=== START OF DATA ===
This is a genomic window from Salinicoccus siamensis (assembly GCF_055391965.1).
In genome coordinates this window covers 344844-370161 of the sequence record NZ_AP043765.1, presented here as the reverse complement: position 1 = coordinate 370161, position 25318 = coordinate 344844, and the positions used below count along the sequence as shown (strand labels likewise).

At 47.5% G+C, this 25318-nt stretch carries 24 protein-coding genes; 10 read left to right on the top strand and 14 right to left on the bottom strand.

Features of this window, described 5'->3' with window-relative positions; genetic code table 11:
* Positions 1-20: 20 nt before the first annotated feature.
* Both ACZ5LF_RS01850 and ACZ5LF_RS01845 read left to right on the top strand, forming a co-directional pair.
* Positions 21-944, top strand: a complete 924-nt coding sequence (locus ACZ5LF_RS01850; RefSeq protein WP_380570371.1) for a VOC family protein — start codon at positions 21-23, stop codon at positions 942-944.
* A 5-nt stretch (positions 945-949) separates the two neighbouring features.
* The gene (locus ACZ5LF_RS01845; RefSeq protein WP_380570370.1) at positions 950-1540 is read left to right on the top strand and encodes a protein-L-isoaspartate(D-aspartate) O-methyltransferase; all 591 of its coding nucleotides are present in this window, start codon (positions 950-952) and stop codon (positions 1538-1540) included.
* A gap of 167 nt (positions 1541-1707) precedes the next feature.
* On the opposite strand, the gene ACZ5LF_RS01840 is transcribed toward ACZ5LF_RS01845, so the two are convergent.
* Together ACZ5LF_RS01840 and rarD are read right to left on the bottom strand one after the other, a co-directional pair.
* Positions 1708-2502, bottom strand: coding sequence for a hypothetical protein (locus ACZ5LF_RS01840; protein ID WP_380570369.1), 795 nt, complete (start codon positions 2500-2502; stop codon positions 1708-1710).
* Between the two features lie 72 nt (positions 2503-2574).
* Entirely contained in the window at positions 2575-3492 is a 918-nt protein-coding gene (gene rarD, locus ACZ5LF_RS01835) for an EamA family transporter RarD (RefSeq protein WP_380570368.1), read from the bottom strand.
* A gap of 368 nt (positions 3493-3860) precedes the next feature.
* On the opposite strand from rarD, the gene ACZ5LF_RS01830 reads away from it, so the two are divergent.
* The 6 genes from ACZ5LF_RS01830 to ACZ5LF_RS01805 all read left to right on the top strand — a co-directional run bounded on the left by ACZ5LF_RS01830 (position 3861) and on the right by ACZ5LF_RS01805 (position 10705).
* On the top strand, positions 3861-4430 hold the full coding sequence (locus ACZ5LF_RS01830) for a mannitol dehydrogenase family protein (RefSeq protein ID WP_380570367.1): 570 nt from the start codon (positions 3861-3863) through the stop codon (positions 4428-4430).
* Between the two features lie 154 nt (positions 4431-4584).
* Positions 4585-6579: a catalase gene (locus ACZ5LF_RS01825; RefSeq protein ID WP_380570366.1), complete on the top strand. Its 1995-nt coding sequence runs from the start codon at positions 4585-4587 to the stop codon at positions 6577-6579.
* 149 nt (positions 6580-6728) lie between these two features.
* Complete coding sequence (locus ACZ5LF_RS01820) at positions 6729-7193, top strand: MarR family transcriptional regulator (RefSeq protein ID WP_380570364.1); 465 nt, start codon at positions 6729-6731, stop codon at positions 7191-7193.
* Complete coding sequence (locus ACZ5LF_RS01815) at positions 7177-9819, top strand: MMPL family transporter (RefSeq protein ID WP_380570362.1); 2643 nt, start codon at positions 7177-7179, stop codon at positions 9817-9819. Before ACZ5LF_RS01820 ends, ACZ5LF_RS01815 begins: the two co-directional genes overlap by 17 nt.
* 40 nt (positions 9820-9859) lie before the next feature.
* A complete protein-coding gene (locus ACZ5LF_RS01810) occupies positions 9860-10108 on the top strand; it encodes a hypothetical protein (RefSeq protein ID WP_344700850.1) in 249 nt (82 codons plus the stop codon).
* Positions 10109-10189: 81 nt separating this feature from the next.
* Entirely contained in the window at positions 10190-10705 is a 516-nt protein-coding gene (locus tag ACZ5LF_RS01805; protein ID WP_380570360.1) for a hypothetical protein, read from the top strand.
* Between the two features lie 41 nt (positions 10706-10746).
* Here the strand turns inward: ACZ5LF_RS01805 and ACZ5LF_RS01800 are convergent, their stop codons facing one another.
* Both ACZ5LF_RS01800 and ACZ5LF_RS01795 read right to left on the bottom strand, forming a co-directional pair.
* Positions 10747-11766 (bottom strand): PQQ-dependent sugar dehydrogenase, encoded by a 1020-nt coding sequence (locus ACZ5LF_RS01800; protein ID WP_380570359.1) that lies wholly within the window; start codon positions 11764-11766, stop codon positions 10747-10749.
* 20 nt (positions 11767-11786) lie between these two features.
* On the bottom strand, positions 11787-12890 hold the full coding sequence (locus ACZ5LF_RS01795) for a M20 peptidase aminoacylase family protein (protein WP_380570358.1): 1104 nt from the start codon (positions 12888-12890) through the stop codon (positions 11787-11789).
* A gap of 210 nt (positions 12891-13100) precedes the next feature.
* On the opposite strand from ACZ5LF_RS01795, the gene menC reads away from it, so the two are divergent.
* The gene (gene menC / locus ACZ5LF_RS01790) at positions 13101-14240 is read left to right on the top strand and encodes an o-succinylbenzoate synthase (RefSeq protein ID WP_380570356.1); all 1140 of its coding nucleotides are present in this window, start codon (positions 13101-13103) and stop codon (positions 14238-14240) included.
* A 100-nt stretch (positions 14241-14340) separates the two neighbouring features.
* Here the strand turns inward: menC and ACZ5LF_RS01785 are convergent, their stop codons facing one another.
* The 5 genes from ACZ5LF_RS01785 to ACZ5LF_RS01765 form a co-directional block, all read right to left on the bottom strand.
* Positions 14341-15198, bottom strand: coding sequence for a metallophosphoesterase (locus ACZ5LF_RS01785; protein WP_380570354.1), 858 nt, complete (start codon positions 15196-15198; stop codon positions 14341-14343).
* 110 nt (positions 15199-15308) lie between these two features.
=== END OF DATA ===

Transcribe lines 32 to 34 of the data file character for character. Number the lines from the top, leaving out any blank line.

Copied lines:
* Positions 10747-11766 (bottom strand): PQQ-dependent sugar dehydrogenase, encoded by a 1020-nt coding sequence (locus ACZ5LF_RS01800; protein ID WP_380570359.1) that lies wholly within the window; start codon positions 11764-11766, stop codon positions 10747-10749.
* 20 nt (positions 11767-11786) lie between these two features.
* On the bottom strand, positions 11787-12890 hold the full coding sequence (locus ACZ5LF_RS01795) for a M20 peptidase aminoacylase family protein (protein WP_380570358.1): 1104 nt from the start codon (positions 12888-12890) through the stop codon (positions 11787-11789).